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Spitfire ace was shot down in fierce Channel dogfight
11:11am Thursday 19th September 2013 in Postbag
AS a follow-on from the report on the excavation of Spitfire remains near Upavon (Journal, September 5), readers may be interested to learn that the action in which P/O Paul Abbott Baillon was shot down occurred during what historians refer to as the fifth phase of the Battle of Britain.
Sunday, October 27, 1940, was a mainly cloudy day with the Luftwaffe committing numerous fighter and fighter-bomber sweeps throughout the day, with bombing attacks early in the morning on London’s docklands followed in the evening by more widespread bombing raids.
According to Air-Britain’s aircraft serial registers, P/O Baillon’s 609 Squadron Spitfire [P9503 PR-] was damaged by return fire from the bomber that he was attacking and was abandoned a mile to the south of Upavon.
Having survived this encounter, Paul Baillon was shot down a month later during a fierce afternoon dogfight off the Isle of Wight, his Spitfire plunging into the Channel.
His body was eventually recovered on the French coast and taken for burial in Bayeux War Cemetery.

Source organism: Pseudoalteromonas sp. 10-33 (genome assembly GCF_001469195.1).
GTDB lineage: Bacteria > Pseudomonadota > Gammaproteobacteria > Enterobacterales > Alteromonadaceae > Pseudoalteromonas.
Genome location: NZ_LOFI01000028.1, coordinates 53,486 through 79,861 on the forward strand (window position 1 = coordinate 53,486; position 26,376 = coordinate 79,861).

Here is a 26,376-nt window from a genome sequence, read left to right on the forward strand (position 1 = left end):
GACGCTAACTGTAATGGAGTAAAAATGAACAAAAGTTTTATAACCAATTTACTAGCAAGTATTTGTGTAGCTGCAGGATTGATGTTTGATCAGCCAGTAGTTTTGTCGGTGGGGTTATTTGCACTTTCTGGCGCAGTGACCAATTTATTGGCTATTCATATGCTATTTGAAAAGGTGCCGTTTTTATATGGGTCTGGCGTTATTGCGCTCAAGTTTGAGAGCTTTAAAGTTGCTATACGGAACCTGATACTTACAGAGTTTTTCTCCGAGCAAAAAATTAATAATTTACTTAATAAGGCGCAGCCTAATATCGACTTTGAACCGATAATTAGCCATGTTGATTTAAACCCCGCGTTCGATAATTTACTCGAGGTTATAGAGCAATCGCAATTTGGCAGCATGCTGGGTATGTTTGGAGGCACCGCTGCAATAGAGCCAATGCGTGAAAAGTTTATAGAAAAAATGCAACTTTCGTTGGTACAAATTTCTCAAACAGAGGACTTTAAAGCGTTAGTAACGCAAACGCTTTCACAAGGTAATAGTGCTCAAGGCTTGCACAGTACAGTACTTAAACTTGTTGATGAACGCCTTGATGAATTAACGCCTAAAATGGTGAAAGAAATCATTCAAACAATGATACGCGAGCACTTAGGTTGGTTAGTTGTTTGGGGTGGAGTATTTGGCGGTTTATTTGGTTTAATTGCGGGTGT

He is believed to have fallen victim to Major Helmut Wick, Geschwaderkommodore of JG.2, who at the time was the youngest Luftwaffe pilot to hold such a post. He was also his air force’s leading ‘air ace’, with 56 combat victories, and held the Knight’s Cross of the Iron Cross with Oak Leaves.
Seconds later Wick was shot down, possibly by F/L John ‘Dogs’ Dundas DFC and First Bar of 609 Squadron, flying Spitfire X4586 PR-X.
Wick’s death was avenged by his wing man, Lt Rudolf ‘Rudi’ Pflanz, who sent F/L Dundas diving to his death into the same waters that moments earlier had claimed the life of his commanding officer.
The bodies of Wick and Dundas have never been found and Dundas’ name is now commemorated on panel 2 at the Runnymede Memorial.
Pflanz too, died in combat, on Friday, July 31, 1942.
In presenting this account, I am indebted to the writings of Derek Wood and Derek Dempster, whose 1961 work The Narrow Margin is the bedrock for research into the events of the Battle of Britain; Norman L R Franks, compiler of three volumes of Royal Air Force Fighter Command Losses of the Second World War; James J Halley, compiler of Air-Britain’s Royal Air Force aircraft serial registers, and the numerous websites that contain a wealth of information on all four airmen.
WILLIAM R CHORLEY, Salisbury
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